Thanks for your patience. I was overseas for a few weeks and so everything is catching up. You have brought up a host of issues which in someway all boil down to one issue: How do I know what is right or wrong in things that aren't black of white in Scripture? It is clear that we don't have to discuss what God's will is in issues that He clearly spelled out in His Scriptures, such as the ten commandments. Yet there are endless areas of every day life where we need make applications to how we are to live. You mentioned many little details in which we can differ, such as listening to CD's on Sunday; wearing necklaces, dress-codes, etc. It is also very true what you observed that God's people don't always see the same on particular issues. I personally grew up with a father who displayed the tender fear of the Lord and yet didn't have any difficulty with particular things that I myself today find questionable. Yet not for a moment do I doubt my father's relationship to the Lord. As a child we used to play soccer on the street with the neighbor children. One time a child of God from within the congregation called on my father and shared how he was bothered by the fact that he allowed us children to play soccer on the street. Yet this person used to be in professional soccer which had become an obvious sin issue to him. All soccer, even children playing it, was in his view sin! For him indeed it was, as it reminded him of his former idol. But for my father and us kids it obviously wasn't loaded like that.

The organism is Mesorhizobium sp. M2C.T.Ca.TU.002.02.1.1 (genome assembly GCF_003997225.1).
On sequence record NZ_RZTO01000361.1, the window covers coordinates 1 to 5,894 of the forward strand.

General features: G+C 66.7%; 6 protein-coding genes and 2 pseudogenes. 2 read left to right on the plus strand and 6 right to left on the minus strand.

That's also how you are to consider the various differences between the children of God. According to Rom. 14 there are differences in degree and understanding of one's faith. The "weak ones" felt tremendously burdened with particular actions (in Rom. 14 it had to do with eating certain foods and keeping certain days) while the "strong ones" didn't see any sin issues. In the end God reveals that the weak aren't to "lord over" the strong while the strong aren't to 'despise" the weak. We need to learn to accept differences in areas that are so-called "grey," areas where God has given us allowance to make individual choices. The issue of wearing a necklace is one of those. The Bible doesn't condemn necklaces but does condemn the excessiveness, the pride-issues, the worldliness aspects. Yet some who may have been excessive and sinful with ornaments, may upon repentance adopt a very narrow view and seek to enforce that. Their "narrow view" isn't wrong if it is one of a tender conviction before the Lord but to enforce it upon others is. So it is with many issues.
Indeed, our consciences are somewhat "shaped " by our upbringing. If you have always grown up learning that "driving a car on the Lord's Day is sin" than you probably will experience driving a car to church on Sunday as a sin. Yet, there is absolutely no Biblical basis for condemning the use of a car to come to church on Sunday. But again, rather than condemning the "weak conscience" we are exhorted to show charity and deny ourselves the use of our liberty. So if some church would be offended if I would come on Sunday with my car, then I would come on Saturday.